Thursday, 24 November 2016 00:00

To Serve and Protect... Biodiversity!

These might just be the "sweetest" police.

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A member of the police department with her adopted sapling. (Photo: Sylvie Perras/USC Canada)

Young trees of all kinds dot the yard, here and there protected with cardboard or supported with sticks. Yellow box beehives are nestled under a small wooden structure across from the main building and uniformed people crowd around a bowl of combs dripping with honey, eager to taste-test.

Sounds like an idyllic farm scene, doesn't it? It's actually the Woreilu police department, in remote northern Ethiopia. And these might just be the "sweetest" police.

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Bee hives at the police compound. (Photo: Sylvie Perras/USC Canada)

Three years ago, the Woreilu police approached our local partner organization, Ethio-Organic Seed Action (EOSA), with an idea. Knowing that EOSA works with young farmers, the police asked the organization for saplings they could nurture and grow on their compound. The plan, they said, was to promote growth and conservation of native trees and motivate people in the region to do the same – especially youth.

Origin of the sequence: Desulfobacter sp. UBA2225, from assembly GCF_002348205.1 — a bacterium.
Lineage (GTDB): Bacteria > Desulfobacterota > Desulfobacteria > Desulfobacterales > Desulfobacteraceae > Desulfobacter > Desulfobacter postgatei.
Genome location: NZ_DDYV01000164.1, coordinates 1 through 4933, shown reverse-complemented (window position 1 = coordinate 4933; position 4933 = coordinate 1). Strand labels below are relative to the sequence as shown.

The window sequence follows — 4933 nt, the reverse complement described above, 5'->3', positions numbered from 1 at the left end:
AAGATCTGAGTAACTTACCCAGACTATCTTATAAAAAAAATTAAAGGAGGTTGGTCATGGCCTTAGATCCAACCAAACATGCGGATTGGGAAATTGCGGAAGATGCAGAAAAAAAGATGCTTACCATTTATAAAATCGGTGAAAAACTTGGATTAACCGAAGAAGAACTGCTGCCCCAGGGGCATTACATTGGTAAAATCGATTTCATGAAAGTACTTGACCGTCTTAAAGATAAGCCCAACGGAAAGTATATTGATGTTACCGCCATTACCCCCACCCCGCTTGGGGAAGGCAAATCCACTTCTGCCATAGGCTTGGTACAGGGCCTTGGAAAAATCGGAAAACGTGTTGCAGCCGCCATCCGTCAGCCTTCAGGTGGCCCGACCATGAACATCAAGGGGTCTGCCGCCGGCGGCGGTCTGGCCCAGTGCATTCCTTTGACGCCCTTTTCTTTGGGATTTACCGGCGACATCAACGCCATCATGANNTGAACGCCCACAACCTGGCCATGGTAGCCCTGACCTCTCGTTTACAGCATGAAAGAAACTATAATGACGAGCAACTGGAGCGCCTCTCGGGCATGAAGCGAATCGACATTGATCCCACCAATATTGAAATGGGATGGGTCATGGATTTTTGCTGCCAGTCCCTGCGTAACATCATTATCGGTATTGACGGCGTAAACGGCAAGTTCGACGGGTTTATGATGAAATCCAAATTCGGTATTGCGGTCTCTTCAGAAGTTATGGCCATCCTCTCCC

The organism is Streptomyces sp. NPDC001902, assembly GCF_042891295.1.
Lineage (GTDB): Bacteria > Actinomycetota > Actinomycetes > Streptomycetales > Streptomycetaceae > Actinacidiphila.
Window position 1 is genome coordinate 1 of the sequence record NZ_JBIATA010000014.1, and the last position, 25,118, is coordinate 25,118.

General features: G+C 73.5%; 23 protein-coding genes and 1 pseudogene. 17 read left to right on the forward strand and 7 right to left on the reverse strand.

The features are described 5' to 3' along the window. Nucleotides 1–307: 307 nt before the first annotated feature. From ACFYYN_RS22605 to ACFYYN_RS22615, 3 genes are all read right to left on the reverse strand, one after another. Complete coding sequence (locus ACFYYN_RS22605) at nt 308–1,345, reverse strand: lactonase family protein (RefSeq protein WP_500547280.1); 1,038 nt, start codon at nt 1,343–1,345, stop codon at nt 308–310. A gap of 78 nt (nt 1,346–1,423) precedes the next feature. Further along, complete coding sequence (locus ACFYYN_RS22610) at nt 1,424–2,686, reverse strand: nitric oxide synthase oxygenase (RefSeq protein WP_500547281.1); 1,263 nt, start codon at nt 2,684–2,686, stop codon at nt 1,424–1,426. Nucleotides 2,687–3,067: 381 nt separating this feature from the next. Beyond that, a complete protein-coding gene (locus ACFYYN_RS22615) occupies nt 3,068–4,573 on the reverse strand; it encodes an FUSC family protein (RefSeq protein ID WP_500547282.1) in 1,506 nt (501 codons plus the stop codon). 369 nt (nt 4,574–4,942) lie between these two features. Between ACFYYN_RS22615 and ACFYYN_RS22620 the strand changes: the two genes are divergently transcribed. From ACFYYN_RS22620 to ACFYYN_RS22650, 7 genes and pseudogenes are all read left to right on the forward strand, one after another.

Ethiopia is one of the fastest expanding economies in the world but rural youth often do not reap the benefits of this growth. Getting access to farmland in or around their villages can be near impossible. With no place to farm, they leave their homes and family and move to the city or out of the country in search of work. What they can find instead is more unemployment or precarious, even dangerous jobs outside of Ethiopia.

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Photo: Sylvie Perras/USC Canada

In Woreilu, about 400 kilometres north of the capital, Addis Ababa, the police department is looking to be a positive role model for youth in the area by showcasing EOSA's work. Since obtaining three saplings from EOSA a few years ago, the department has added to their field of native trees. Today, each member of the department has "adopted" one seedling and is responsible for keeping it thriving. They have also added a beekeeping operation to their policely duties.

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Photo: Sylvie Perras/USC Canada

Inspired by USC Canada's Seeds of Survival program, these police are in turn inspiring youth by showing them the work that's possible in their own backyards.

Read 770 times Last modified on Thursday, 24 November 2016 18:47

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We’re called USC Canada because we started out way back in 1945 as the Unitarian Service Committee, founded by the energetic Dr. Lotta Hitschmanova. We’re still planting the seeds that Lotta sowed. Find out more about our founder, Dr. Lotta Hitschmanova.

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